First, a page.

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Paper No. 2
Presentation Time: 8:20 AM


ARTEMIEVA, Irina M., Geological Section, IGN, Copenhagen University, Oester Voldgade 10, Copenhagen, DK-1350, Denmark, THYBO, Hans, Geology Section, IGN, University of Copenhagen, Oester Voldgade 10, Copenhagen, 1350, Denmark and CHEREPANOVA, Yulia, Igg, University of Copenhagen, Oester Voldgade 10, Copenhagen, 1350, Denmark,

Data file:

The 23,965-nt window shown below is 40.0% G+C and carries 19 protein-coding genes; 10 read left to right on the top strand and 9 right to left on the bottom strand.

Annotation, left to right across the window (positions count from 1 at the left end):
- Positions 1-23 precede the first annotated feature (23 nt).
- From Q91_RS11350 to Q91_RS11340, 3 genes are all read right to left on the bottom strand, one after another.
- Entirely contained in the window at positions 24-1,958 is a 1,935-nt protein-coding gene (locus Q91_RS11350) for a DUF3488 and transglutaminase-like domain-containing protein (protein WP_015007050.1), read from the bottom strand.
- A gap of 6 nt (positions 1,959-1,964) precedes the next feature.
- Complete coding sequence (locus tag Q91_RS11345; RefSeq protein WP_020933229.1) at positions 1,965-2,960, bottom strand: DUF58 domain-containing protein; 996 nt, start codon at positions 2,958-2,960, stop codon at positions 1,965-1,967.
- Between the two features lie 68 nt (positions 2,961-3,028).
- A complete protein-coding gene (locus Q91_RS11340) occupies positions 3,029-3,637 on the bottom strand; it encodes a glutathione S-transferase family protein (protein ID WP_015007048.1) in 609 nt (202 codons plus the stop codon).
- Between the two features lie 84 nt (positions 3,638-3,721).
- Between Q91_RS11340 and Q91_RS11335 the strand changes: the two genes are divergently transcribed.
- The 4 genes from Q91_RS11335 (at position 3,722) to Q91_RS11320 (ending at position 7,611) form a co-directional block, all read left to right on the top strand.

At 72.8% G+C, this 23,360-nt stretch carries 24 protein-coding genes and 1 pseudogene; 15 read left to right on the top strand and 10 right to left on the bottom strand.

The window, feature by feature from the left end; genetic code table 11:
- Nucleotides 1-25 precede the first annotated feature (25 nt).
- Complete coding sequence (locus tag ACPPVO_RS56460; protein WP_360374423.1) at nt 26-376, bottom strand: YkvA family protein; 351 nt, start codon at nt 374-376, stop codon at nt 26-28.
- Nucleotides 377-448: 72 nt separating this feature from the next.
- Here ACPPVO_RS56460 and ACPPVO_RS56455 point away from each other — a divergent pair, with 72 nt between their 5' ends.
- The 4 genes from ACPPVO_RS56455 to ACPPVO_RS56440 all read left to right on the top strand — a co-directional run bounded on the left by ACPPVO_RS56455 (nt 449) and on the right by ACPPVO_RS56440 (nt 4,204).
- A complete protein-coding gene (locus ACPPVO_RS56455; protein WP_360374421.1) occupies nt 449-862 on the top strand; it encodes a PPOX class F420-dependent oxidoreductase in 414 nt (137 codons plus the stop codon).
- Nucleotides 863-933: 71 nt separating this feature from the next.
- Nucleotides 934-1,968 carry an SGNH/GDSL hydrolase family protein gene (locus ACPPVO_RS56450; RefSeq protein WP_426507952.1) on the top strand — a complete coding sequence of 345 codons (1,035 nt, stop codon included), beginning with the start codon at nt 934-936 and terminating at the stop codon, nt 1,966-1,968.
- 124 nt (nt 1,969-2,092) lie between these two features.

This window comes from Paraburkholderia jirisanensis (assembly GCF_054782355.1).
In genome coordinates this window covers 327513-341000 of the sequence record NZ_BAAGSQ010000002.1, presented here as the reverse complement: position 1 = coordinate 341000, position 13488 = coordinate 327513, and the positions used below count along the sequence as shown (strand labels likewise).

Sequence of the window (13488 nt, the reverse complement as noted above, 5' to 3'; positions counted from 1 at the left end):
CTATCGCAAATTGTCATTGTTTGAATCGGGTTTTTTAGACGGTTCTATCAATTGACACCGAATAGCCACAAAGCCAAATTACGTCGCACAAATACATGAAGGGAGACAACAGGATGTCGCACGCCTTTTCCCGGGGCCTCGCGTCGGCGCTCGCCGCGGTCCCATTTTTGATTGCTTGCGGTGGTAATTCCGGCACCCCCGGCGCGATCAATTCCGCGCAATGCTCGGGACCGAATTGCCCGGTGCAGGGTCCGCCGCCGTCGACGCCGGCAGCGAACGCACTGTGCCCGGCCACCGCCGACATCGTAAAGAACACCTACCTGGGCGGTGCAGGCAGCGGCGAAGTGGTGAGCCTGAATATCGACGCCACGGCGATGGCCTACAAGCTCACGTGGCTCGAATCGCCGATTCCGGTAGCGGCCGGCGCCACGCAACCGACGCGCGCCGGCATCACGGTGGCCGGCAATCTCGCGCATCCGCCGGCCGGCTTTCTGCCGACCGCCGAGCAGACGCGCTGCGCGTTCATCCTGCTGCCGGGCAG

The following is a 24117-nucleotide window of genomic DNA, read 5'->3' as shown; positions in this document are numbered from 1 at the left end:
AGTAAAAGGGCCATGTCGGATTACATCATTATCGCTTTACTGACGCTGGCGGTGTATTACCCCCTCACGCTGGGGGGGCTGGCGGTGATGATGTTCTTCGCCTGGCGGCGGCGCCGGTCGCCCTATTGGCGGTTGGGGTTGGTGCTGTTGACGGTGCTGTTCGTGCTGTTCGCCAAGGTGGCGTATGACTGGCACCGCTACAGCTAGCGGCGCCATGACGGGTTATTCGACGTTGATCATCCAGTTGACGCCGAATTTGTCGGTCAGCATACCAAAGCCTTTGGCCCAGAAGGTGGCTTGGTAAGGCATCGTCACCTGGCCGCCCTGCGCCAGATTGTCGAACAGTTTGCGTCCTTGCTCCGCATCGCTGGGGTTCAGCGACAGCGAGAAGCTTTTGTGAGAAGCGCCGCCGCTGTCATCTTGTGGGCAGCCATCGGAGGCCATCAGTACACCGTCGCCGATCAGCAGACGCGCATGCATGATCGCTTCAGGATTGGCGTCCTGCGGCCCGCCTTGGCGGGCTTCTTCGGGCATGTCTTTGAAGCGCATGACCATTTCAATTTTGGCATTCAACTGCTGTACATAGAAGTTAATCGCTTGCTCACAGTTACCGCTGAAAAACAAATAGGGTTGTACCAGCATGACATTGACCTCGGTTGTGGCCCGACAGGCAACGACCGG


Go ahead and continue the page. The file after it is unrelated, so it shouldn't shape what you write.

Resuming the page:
We use a new regional crustal database to compare regional and global crustal models for most of Eurasia. The area of interest covers about 1/4 of the globe and encompasses most of Europe, the Ural mountains, West Siberia basin, and the Siberian craton. Our new crustal database is compilation "from scratch" of all available seismic data for the region, acquired and interpreted from the late 1960-ies until present. It includes results of seismic reflection, refraction and receiver functions studies, but excludes unreliable constraints, such as based on seismic interpolations, gravity modelling or tectonic similarities. The new database comprises detailed and reliable information on the seismic structure of the crust for most of the tectonic structures of the region and allows for examination of spatial correlations with tectonic and geological structures. We shows that several widely accepted hypotheses about crustal structure of the continents are not supported by the seismic data for Europe and Siberia. (1) Contrary to the conclusions of Durrheim and Mooney (1991), the Archean crust in Europe and Siberia is similar to the Proterozoic crust both in thickness and in structure. In both types of crustal provinces, the crust is 40-45 km thick (locally >50 km) and has a thick (10-25 km thick) high-velocity lower crust. (2) Global averages for structure of the continental crust of different tectonic types (Christensen and Mooney, 1995) are not confirmed by seismic data from Europe and Siberia. Although the "averages" for Eurasia are similar to the earlier reported global averages, there is not a single tectonic structure in Europe and Siberia that matches "average" pattern neither in crustal thickness nor in average crustal Vp velocity. (3) Regional seismic data averaged on 2x2 deg or 5x5 deg grid are in striking contrast with global crustal models CRUST5.1 and CRUST2.0. While the differences in crustal thickness are 5 to 10 km everywhere, significant differences in the crustal velocities and thickness of individual crustal layers question representativeness of global crustal models for many continental regions. It is clear that an improved crustal model based on a high-quality compilation of seismic data is needed.
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